Report | Trade and Globalization

Rebuilding American manufacturing—potential job gains by state and industry: Analysis of trade, infrastructure, and clean energy/energy efficiency proposals

Download PDF

Press release

This report examines the economic output and employment implications of a two-pronged strategy for rebuilding the domestic economy around high-wage jobs and restoring American manufacturing. Job losses due to growing U.S. trade deficits hit manufacturing industries particularly hard, shrinking the share of middle-class jobs available to workers without a college degree (Scott 2020; Scott and Mokhiber 2020). Failure to maintain and upgrade U.S. infrastructure investment has been a chronic weakness, hindering American public safety and productivity growth (ASCE 2017; Bivens 2014).1

The essential elements of this two-pronged strategy for rebuilding the domestic economy are detailed in this report and summarized here:

  • Trade and industrial policies that dramatically boost U.S. exports and eliminate the U.S. trade deficit—now roughly $850 billion—within four years. At the heart of these policies are measures to end the overvaluation of the U.S. dollar and rebuild the competitiveness of U.S. manufacturing industries.
  • A four-year, $2 trillion program of investments in infrastructure, clean energy, and energy efficiency improvements. This would include investments of $70.2 billion per year in schools and broadband, which would have substantial social benefits. Note also that virtually all (91.6%) of clean energy and energy efficiency investments are for manufactured products.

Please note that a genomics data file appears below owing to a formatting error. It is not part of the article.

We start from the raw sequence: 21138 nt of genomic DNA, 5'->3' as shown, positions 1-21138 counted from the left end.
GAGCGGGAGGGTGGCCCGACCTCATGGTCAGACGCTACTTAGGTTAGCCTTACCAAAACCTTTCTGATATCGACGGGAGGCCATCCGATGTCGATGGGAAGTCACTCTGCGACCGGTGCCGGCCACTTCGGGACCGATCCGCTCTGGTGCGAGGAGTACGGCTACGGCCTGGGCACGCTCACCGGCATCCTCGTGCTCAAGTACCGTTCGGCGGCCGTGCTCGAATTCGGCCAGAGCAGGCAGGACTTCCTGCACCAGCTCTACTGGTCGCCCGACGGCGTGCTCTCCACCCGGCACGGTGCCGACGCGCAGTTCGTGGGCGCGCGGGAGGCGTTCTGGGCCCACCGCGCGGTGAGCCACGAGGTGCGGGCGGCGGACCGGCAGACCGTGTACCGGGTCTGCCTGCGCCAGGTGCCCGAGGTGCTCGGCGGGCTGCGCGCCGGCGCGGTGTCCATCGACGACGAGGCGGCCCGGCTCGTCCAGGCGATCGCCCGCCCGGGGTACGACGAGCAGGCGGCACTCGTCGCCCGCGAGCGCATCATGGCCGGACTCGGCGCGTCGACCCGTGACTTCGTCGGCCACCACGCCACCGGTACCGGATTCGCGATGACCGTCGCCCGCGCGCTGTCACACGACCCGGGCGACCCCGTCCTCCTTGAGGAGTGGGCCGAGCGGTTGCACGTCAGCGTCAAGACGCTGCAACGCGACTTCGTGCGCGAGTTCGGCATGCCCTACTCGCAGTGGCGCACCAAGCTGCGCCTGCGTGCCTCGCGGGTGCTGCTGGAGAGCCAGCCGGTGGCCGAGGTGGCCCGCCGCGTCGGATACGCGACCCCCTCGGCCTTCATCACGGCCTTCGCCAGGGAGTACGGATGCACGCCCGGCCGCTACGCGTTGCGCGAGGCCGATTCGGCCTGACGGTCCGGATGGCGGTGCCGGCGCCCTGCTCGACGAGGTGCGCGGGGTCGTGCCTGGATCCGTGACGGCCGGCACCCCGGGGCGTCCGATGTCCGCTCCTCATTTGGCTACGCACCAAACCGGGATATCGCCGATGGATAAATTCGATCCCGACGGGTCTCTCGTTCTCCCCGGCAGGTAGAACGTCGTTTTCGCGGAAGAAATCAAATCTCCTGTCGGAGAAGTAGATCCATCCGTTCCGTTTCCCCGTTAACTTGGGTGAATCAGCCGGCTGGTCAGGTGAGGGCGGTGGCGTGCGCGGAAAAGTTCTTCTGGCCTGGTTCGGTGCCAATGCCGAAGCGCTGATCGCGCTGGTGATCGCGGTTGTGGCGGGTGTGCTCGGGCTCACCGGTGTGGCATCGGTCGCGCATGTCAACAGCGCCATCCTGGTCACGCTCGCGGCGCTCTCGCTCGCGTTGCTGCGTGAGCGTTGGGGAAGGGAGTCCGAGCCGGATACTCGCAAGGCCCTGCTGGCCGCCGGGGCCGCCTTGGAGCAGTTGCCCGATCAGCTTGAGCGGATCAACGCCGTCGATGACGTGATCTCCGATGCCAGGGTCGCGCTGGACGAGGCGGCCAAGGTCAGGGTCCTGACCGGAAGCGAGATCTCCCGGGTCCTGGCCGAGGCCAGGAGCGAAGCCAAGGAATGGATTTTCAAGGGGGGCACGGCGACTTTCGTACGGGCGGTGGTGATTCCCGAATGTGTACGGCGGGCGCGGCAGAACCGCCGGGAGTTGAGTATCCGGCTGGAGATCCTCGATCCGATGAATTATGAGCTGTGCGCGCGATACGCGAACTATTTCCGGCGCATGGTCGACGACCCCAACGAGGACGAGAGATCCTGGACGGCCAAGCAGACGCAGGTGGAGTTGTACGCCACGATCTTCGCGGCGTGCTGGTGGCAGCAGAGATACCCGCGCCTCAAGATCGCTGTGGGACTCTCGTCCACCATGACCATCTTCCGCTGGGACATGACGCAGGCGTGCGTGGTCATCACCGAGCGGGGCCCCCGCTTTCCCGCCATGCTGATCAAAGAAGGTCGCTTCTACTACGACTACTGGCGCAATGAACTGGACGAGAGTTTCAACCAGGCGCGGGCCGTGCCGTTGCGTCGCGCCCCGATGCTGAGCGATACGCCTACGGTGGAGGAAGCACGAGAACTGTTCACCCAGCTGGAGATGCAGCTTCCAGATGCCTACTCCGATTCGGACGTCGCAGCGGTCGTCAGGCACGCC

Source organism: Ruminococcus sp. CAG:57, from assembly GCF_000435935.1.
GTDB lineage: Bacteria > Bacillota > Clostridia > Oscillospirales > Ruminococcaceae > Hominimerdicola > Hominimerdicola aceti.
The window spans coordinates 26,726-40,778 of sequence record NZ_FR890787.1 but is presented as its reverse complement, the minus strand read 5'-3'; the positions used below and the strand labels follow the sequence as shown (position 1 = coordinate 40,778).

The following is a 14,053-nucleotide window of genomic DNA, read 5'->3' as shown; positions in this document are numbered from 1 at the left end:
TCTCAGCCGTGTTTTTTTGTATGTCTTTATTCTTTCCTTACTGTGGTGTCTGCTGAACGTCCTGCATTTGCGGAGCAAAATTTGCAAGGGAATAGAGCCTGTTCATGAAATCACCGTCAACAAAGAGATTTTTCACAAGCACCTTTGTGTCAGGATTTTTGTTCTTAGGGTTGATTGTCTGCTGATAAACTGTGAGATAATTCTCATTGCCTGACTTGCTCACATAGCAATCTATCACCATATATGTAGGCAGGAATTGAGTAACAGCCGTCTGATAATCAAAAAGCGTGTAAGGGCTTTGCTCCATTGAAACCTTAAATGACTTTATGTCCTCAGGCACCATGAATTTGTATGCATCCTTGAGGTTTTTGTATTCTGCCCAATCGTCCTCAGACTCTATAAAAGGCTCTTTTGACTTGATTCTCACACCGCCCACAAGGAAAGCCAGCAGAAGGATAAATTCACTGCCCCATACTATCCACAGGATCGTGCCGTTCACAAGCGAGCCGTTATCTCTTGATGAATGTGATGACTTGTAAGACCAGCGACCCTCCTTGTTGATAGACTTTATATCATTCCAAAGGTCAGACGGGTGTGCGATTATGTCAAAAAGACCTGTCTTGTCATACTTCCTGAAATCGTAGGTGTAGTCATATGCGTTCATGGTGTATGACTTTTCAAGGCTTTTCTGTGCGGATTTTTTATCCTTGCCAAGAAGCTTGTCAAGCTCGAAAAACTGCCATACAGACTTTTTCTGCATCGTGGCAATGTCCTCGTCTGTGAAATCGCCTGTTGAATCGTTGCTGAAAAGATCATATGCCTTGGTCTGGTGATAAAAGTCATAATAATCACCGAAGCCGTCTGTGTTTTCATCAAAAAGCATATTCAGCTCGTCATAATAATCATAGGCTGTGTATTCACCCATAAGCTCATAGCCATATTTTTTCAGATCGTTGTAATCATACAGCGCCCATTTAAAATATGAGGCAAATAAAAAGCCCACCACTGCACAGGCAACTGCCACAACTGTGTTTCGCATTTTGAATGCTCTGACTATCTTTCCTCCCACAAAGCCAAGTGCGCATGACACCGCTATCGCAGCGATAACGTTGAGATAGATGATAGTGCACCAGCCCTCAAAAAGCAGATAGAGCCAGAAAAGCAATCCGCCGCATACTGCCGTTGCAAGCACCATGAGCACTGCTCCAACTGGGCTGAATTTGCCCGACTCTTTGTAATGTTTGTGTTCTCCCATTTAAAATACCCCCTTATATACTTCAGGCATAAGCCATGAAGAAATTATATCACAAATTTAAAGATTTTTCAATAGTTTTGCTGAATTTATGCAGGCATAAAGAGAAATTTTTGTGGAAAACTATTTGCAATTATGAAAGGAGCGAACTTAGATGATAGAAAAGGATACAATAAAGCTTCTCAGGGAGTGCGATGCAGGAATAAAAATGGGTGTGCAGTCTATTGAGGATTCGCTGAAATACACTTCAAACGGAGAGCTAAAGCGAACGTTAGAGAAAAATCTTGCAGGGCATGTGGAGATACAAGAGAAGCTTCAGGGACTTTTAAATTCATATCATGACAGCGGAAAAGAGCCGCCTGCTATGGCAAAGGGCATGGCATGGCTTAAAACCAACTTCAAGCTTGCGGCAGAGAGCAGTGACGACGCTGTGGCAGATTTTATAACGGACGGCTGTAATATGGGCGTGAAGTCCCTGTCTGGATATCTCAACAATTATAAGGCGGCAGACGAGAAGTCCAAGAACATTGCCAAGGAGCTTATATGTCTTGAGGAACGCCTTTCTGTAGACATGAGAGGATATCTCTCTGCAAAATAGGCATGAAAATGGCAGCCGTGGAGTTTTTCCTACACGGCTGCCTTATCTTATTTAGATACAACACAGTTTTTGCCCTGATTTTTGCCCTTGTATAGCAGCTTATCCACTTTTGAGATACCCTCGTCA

Following are the key findings of this report:

  • Surging exports and major investment in infrastructure, clean energy, and energy efficiency would support between 6.9 and 12.9 million U.S. jobs annually by 2024. The lower-bound estimate includes direct and indirect jobs but not “respending” jobs created as consumers spend more in the economy.
  • Of the 6.9 million direct and indirect jobs, at least 471,200 would be construction jobs and 2.5 million would be U.S. manufacturing jobs. Because the jobs supported would be concentrated in high-wage manufacturing (36.4% of jobs supported) and construction industries (6.8% of jobs supported), this strategy would help rebuild U.S. manufacturing and restructure the domestic economy away from low-wage service-sector work.
  • Projections of rapid export expansion are not wishful thinking: they are based on the actual export performance in prior periods when the real value of the U.S. dollar was substantially reduced. And there is much room for the dollar to fall: its value has gained 21.4% since July 2014, stagnating U.S. exports and depressing domestic commodity prices, including farm products and incomes.
  • Rapidly growing exports in this forecast—especially for U.S. durable goods—along with substantial demand for manufactured products arising from infrastructure and clean energy and energy efficiency investments would support rapid growth in output and employment in a wide range of industries. Rapidly rising demands for fabricated metal products, industrial machinery, computer and electrical products, and transportation equipment (including both motor vehicles and parts, and aerospace products), would generate substantial increases in demand for primary metals (ferrous and nonferrous) and other industrial materials. Production of U.S. energy-based products (crude oil, refined petroleum, and chemicals) also would increase rapidly.